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# The Difference Between Correlation and Beta

In the above reasoning, which the majority of the public swallowed without flinching, there is a lot wrong with it. Such logic is clumsy, dangerous and shows that the information carried by the correlation is misunderstood. The objective here is in no way to comment on the assumptions of the reasoning or whether, in the future, the correlation between bitcoin and the Nasdaq100 will fade. The purpose of this paper is rather to explain to you, in an educational way, what information is contained in the correlation factor and the Beta so that you can make the difference between the two and no longer confuse them. I spoil you a little: it is quite possible that bitcoin and the Nasdaq100 remain very strongly correlated even if the first falls towards 0 while the second simply reaches the bottom of its range.

What information do correlation and Beta provide the analyst?

Beta and correlation (from Pearson) are two tools that are generally used for the purpose of diversification. When we are interested in a new title, we wonder if it will really bring something new to our portfolio or if it will bring more or less the same thing.

Mathematically (and in the context of finance), correlation reflects the tendency of two series of returns to deviate jointly from the average of their variations. The mathematical expression in question is not so simple to understand and even the previous sentence may not be obvious to everyone. What is extremely important to understand is that correlation only gives a partial description of how two assets move together. It measures the tendency that two investments have to move in the same direction, but it absolutely does not take into account the relative amplitude of the movements.

The Beta meanwhile gives both information! Direction and relative volatility. In other words: what is the variation of such an instrument when another instrument (often the benchmark) varies by 1%. This second tool is therefore much more relevant when it comes to comparing the returns of two investments.

Let’s see this with a very simple example (the data is fictitious):

Educational visual. Two perfectly correlated assets can evolve at different rates. Source: Zonebourse

The lower graph and the correlation matrix show you that the returns of certain assets can be perfectly correlated without them evolving at the same rate.

As you will have understood, the correlation gives interesting information, however, when it is used alone, it does not make it possible to judge the relative risk of two investments. The Beta calculation incorporates both the correlation and the relative risk between the two investments.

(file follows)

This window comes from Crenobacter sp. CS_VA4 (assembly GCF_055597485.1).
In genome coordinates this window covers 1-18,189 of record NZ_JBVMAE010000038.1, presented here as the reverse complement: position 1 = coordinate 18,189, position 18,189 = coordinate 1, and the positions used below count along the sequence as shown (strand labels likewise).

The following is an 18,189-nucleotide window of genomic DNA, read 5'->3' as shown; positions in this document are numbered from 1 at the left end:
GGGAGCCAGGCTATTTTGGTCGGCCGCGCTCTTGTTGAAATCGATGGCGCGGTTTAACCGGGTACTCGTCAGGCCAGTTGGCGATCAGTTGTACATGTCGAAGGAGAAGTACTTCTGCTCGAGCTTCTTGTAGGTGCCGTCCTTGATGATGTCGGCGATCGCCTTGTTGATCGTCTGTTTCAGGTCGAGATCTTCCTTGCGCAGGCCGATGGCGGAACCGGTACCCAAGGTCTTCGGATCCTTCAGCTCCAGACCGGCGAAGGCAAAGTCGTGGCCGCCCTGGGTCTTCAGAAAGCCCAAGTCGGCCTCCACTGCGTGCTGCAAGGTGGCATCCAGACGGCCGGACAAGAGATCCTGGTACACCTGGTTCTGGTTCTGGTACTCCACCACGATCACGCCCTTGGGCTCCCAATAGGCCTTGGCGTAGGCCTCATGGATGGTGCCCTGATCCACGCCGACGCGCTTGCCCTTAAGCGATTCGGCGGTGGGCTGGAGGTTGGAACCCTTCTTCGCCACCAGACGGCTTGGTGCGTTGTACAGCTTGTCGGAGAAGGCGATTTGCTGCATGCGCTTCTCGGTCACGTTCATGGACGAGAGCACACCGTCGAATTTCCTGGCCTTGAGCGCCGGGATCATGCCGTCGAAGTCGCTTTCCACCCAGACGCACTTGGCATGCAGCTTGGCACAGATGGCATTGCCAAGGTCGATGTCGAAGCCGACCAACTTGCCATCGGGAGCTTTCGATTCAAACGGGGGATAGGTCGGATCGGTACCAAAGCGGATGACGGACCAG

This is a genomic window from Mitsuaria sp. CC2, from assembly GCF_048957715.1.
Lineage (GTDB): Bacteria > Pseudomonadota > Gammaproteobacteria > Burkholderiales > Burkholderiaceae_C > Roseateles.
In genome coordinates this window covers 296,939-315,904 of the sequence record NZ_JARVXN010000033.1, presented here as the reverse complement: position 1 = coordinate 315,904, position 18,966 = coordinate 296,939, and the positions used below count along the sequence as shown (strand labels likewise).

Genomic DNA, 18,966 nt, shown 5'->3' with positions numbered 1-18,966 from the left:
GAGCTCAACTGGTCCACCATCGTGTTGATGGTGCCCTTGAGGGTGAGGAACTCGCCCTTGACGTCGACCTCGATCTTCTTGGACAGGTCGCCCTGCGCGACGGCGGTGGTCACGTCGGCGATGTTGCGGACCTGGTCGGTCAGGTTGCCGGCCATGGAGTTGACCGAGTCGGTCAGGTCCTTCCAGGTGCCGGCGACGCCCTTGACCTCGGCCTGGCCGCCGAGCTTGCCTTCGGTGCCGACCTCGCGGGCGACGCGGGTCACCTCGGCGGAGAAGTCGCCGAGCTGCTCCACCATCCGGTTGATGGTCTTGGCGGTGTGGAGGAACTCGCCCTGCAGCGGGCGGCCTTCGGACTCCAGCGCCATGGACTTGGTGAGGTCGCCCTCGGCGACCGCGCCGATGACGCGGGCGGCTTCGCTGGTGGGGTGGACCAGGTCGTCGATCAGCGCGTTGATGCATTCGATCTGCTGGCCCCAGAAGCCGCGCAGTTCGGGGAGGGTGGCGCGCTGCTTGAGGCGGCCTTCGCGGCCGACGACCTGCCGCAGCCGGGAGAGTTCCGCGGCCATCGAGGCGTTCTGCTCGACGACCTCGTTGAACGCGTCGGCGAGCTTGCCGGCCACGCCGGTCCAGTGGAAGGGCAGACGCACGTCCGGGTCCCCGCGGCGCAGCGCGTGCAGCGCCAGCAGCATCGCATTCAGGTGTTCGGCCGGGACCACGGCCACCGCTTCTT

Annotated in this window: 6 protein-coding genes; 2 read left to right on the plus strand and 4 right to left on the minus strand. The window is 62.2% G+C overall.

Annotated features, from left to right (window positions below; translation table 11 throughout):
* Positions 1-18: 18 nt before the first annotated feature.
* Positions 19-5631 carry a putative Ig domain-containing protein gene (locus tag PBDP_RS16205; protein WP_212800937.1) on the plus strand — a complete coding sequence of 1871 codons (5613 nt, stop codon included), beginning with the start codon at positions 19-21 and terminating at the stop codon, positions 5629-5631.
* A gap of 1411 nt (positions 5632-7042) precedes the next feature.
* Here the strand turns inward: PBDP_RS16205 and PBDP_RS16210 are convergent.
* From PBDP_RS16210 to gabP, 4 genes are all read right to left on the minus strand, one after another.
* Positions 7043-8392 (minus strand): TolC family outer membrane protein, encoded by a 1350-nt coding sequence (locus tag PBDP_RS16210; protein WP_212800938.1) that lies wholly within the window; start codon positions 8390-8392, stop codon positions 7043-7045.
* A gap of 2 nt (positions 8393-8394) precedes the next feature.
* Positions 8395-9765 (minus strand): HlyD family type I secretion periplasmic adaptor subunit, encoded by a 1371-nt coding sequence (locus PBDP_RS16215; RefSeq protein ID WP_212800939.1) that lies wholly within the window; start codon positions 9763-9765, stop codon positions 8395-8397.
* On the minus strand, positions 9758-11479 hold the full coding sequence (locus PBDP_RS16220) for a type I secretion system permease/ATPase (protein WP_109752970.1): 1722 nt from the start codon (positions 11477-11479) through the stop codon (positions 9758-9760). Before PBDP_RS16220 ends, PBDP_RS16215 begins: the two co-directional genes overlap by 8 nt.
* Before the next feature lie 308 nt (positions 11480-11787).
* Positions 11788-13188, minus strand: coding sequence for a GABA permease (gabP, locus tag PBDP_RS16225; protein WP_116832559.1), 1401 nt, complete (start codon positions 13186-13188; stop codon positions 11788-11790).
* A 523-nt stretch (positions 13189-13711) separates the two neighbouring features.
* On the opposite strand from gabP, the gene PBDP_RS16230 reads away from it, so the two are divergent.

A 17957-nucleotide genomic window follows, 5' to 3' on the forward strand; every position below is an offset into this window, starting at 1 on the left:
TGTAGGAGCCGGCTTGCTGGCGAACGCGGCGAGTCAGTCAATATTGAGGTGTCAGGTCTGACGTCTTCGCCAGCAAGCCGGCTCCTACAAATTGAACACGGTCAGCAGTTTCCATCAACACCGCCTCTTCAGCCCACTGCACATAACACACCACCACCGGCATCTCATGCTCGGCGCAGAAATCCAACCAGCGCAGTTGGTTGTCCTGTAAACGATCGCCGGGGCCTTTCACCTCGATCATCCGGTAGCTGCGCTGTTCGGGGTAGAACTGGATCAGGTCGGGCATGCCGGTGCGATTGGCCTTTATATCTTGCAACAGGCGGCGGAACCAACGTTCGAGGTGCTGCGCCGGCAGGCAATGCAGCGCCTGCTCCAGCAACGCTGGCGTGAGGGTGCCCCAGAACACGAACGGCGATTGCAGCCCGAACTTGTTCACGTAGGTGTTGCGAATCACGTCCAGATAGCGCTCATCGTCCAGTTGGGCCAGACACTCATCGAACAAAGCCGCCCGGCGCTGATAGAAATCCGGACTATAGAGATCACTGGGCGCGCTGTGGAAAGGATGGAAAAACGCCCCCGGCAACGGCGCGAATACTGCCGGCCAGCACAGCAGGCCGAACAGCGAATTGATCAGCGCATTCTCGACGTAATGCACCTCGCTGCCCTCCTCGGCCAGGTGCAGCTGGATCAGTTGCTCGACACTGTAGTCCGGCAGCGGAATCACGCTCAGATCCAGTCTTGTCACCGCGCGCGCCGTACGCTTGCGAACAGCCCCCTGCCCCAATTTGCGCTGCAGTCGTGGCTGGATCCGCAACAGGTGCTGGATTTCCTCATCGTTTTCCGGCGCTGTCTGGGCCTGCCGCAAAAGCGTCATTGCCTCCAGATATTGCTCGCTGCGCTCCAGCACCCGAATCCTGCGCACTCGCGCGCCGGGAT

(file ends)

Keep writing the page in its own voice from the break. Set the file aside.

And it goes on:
What is the logic behind adding new value for the purpose of diversification?

The educational work of Byron Monoghan, director at Mackenzie Investments, allows me to enlighten you on the theory of diversification. Be careful though, this is only theory, which is also based on the work of Markowitz dating from 1950 (widely questioned today). Let’s go back to the last sentence of the previous paragraph: “The Beta calculation integrates both the correlation and the relative risk between the two investments.”

This statement amounts to writing:

Following the logic of modern portfolio theory, the job of an analyst who wants to diversify is to verify the inequality below. Without realizing it, it’s usually a translation of what you naturally check.

By using the first equation to simplify the second, we are able to understand the interest that Beta represents for the analyst who wonders about the relevance of adding the new investment to his portfolio.

The analyst must therefore verify that the expected return of the new investment is higher than the expected return of his current portfolio multiplied by the Beta between the new investment and the current portfolio. When we look at inequality with hindsight, we notice that the notion of risk is contained in Beta.

Conclusion

On the first part of this article, I hope to have enlightened you on the differences that exist between the notions of correlation and Beta. Correlation measures the tendency that two investments have to move in the same direction, but it does not take into account the relative magnitude of the movements. The Beta meanwhile gives both information! Direction and relative volatility. If you want to continue reading and not stop there, feel free to continue by clicking on this link.

The principle of the second part was simply to present the approach underlying the objective of diversification, to allow you to understand the place of Beta in this reflection.

Main source: Mackenzie Investments